West Bengal jute mill workers on indefinite strike
On January 5, nearly 250,000 jute workers from more than 50 mills in the Indian state of West Bengal went on indefinite strike over pay and bonuses. Their demands include the clearance of outstanding gratuity payments and the payment of bonuses and a dearness allowance. Bonuses have not been paid for four years.
Strikers demonstrated outside the one of closed mills which produces hessian, burlap, wine bottle bags, bags and geo-textiles. The last jute industry strike occurred in 2004 and continued for nine days. Unions agreed to productivity-linked wages to end the industrial action.
Indian village council workers demonstrate
Village council (panchayat) workers in the Tiruchi area in the south Indian state of Tamil Nadu protested on January 8 to demand a wage rise for overhead tank operators and sanitary workers who have not had a pay increase since 2000. They also want the prompt payment of salaries in the first week of the month. The demonstration was called by the Tiruchi District Rural Development Local Administration Department Employees’ Union.
Indian food corporation staff oppose outsourcing
Food Corporation of India (FCI) employees held a sit-down protest (dharna) in Tuticorin, Tamil Nadu on January 6 against the outsourcing of work, such as procurement, accounts and security, which is normally performed in-house.
Workers condemned management for victimising field staff, who are blamed for lapses in quality control during rail transit. They also want FCI to stop allocating storage space to private companies.
Other demands include promotions for all workers who have completed 12 years of service in the same post, payment of an overtime allowance, new classifications for clerks and watchmen and the establishment of FCI accommodation adjacent to corporation offices in major towns.
Indian teachers demonstrate
Teachers held a march and sit-down protest in Ongole, Andhra Pradesh on January 4 to demand a pay increase, an automatic advancement scheme for apprentice teachers, recognition of special science teaching volunteers and an aged-pension scheme for the volunteers.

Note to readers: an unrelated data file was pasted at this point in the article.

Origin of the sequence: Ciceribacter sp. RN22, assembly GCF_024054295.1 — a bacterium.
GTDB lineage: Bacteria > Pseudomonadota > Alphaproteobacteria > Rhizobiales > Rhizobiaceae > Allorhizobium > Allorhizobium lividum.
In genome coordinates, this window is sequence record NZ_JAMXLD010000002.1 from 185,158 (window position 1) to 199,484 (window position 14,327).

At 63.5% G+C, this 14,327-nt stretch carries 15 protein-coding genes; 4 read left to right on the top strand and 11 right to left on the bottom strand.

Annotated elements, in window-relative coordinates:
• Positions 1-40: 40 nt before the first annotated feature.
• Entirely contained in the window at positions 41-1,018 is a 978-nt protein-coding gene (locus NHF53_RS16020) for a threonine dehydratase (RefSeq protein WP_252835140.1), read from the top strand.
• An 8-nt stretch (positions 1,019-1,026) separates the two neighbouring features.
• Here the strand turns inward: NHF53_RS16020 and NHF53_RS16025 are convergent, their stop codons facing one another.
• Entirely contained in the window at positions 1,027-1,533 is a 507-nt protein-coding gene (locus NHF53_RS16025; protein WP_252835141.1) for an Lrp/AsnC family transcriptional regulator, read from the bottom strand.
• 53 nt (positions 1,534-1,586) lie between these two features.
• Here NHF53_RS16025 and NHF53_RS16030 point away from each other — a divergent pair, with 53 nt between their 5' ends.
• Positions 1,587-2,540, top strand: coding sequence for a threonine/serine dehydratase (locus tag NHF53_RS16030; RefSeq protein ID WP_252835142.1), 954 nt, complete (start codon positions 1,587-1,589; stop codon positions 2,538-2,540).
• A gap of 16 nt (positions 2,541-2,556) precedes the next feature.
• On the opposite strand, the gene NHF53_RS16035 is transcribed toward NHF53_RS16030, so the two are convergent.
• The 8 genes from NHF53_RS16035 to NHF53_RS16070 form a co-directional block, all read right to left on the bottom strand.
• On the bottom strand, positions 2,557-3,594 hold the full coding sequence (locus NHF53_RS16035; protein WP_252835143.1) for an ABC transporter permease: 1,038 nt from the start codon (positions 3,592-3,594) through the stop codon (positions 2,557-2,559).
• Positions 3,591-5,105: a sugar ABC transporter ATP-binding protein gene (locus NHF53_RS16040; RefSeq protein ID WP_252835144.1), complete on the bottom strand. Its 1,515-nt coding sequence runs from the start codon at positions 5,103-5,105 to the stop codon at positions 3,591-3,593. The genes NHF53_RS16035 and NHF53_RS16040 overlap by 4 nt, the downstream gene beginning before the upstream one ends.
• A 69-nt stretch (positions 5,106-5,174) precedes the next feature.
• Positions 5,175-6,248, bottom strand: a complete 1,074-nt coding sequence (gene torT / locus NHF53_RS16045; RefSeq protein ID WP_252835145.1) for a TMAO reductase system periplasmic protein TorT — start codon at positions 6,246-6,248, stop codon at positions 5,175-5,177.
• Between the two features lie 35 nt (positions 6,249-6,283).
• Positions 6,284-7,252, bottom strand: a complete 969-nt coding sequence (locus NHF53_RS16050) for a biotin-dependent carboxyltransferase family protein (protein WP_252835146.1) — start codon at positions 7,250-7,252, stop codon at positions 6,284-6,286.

The teachers, who members of the Joint Action Committee of Teachers Organisations (JACTO), are also seeking the filling of all vacant posts in municipal and aided-schools together with a provident fund and medical reimbursement for new employees.
Sri Lankan police and military attack transport workers
Police and military brutally attacked striking transport workers from the Ceylon Transport Board (CTB) who were demonstrating outside the Railways and Transport Ministry in Colombo on January 9. Some of the workers and union officials assaulted were admitted to the National Hospital after they were taken into police custody. Workers claim the protest was peaceful and that the attack was unprovoked.
Thousands of CTB workers went on strike on January 9 for a salary increase promised in the 2005 budget and other allowances. Other demands include the incorporation of allowances into the basic wage, payment of salaries and other entitlements when due, payment of provident funds into the CTB account and the reversal of privatisation processes already implemented into the CTB.
Hyundai workers threaten to strike over unpaid bonuses
Over 1,000 workers demanding full payment of an end of year bonus protested outside Hyundai Motors’ headquarters in Seoul, South Korea on January 10. Three hundred security guards and 1,500 riot police confronted the protesters. Around 60 police buses blockaded the main offices and research centre while a police helicopter circled overhead.
While Hyundai Motors’ 44,000 employees are due to vote on a national walkout the South Korean government has threatened to “crack down hard” if a strike goes ahead. Labor Minister Lee Sang-Soo said, “[I]f the union resorts to violence or stages an illegal strike, the government will strongly deal with it.”
Hyundai refused to pay the full bonus, claiming that production targets for 2006 had not been met. Hyundai is the world’s sixth largest carmaker and produced 1.6 million vehicles in South Korea last year.
Chinese furniture workers protest beatings
Hundreds of workers demonstrated outside the Italian-owned DeCoro furniture factory in Schenzhen, southern China on January 4. They were protesting the severe beating of three employees who had demanded an improved severance package after the company announced it intended to lay off 75 employees and pay them substandard compensation.
Workers claim that 100 security guards wielding iron bars attacked the men after management stormed out of a meeting discussing severance arrangements with employees targeted for dismissal. While most of the workers escaped, three men were cornered and bashed so badly that they had to be hospitalised. One was found unconscious with three broken ribs.
Local police refused to talk to the media, but an unofficial police report said five security guards have been arrested over the incident. Factory management has not commented.
This is not the first time that workers have suffered beatings ordered by DeCoro management. In November 2005 over 3,000 employees took to the streets in protest over the bashing of 10 colleagues by supervisors during a dispute over pay cuts. Three of the workers were hospitalised.
Australia and the Pacific
ABC workers threaten further strikes